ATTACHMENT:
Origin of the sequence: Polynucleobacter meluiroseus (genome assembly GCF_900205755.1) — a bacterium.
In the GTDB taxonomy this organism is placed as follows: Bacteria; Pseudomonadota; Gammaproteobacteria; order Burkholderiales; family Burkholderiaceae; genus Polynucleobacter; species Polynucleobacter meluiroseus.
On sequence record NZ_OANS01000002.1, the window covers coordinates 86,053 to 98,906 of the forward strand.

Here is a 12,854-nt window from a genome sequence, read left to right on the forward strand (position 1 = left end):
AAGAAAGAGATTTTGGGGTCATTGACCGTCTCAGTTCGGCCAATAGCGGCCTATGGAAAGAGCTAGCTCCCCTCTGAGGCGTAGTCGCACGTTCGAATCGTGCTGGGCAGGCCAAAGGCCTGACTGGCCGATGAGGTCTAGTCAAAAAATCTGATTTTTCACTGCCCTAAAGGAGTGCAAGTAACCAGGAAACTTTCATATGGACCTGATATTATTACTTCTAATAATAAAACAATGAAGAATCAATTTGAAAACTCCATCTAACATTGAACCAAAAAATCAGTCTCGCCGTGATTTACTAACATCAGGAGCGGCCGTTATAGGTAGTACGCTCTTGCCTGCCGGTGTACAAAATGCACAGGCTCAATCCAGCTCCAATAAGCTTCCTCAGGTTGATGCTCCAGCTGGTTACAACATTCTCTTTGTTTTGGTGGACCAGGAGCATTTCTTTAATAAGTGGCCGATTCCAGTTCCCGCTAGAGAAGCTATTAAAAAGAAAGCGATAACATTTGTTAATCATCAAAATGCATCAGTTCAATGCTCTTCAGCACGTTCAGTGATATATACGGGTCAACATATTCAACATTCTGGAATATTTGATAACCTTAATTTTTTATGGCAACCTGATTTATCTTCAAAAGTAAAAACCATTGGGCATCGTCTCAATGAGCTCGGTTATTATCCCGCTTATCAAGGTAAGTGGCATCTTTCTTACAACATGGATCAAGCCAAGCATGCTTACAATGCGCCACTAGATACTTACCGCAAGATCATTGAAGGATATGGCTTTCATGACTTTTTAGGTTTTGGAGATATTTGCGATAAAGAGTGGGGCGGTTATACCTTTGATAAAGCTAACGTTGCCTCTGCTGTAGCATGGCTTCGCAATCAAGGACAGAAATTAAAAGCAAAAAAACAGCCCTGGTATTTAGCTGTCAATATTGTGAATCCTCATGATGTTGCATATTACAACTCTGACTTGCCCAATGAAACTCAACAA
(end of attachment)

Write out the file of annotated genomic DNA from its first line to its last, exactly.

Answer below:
Origin of the sequence: Polynucleobacter meluiroseus (genome assembly GCF_900205755.1) — a bacterium.
In the GTDB taxonomy this organism is placed as follows: Bacteria; Pseudomonadota; Gammaproteobacteria; order Burkholderiales; family Burkholderiaceae; genus Polynucleobacter; species Polynucleobacter meluiroseus.
On sequence record NZ_OANS01000002.1, the window covers coordinates 86,053 to 98,906 of the forward strand.

Here is a 12,854-nt window from a genome sequence, read left to right on the forward strand (position 1 = left end):
AAGAAAGAGATTTTGGGGTCATTGACCGTCTCAGTTCGGCCAATAGCGGCCTATGGAAAGAGCTAGCTCCCCTCTGAGGCGTAGTCGCACGTTCGAATCGTGCTGGGCAGGCCAAAGGCCTGACTGGCCGATGAGGTCTAGTCAAAAAATCTGATTTTTCACTGCCCTAAAGGAGTGCAAGTAACCAGGAAACTTTCATATGGACCTGATATTATTACTTCTAATAATAAAACAATGAAGAATCAATTTGAAAACTCCATCTAACATTGAACCAAAAAATCAGTCTCGCCGTGATTTACTAACATCAGGAGCGGCCGTTATAGGTAGTACGCTCTTGCCTGCCGGTGTACAAAATGCACAGGCTCAATCCAGCTCCAATAAGCTTCCTCAGGTTGATGCTCCAGCTGGTTACAACATTCTCTTTGTTTTGGTGGACCAGGAGCATTTCTTTAATAAGTGGCCGATTCCAGTTCCCGCTAGAGAAGCTATTAAAAAGAAAGCGATAACATTTGTTAATCATCAAAATGCATCAGTTCAATGCTCTTCAGCACGTTCAGTGATATATACGGGTCAACATATTCAACATTCTGGAATATTTGATAACCTTAATTTTTTATGGCAACCTGATTTATCTTCAAAAGTAAAAACCATTGGGCATCGTCTCAATGAGCTCGGTTATTATCCCGCTTATCAAGGTAAGTGGCATCTTTCTTACAACATGGATCAAGCCAAGCATGCTTACAATGCGCCACTAGATACTTACCGCAAGATCATTGAAGGATATGGCTTTCATGACTTTTTAGGTTTTGGAGATATTTGCGATAAAGAGTGGGGCGGTTATACCTTTGATAAAGCTAACGTTGCCTCTGCTGTAGCATGGCTTCGCAATCAAGGACAGAAATTAAAAGCAAAAAAACAGCCCTGGTATTTAGCTGTCAATATTGTGAATCCTCATGATGTTGCATATTACAACTCTGACTTGCCCAATGAAACTCAACAA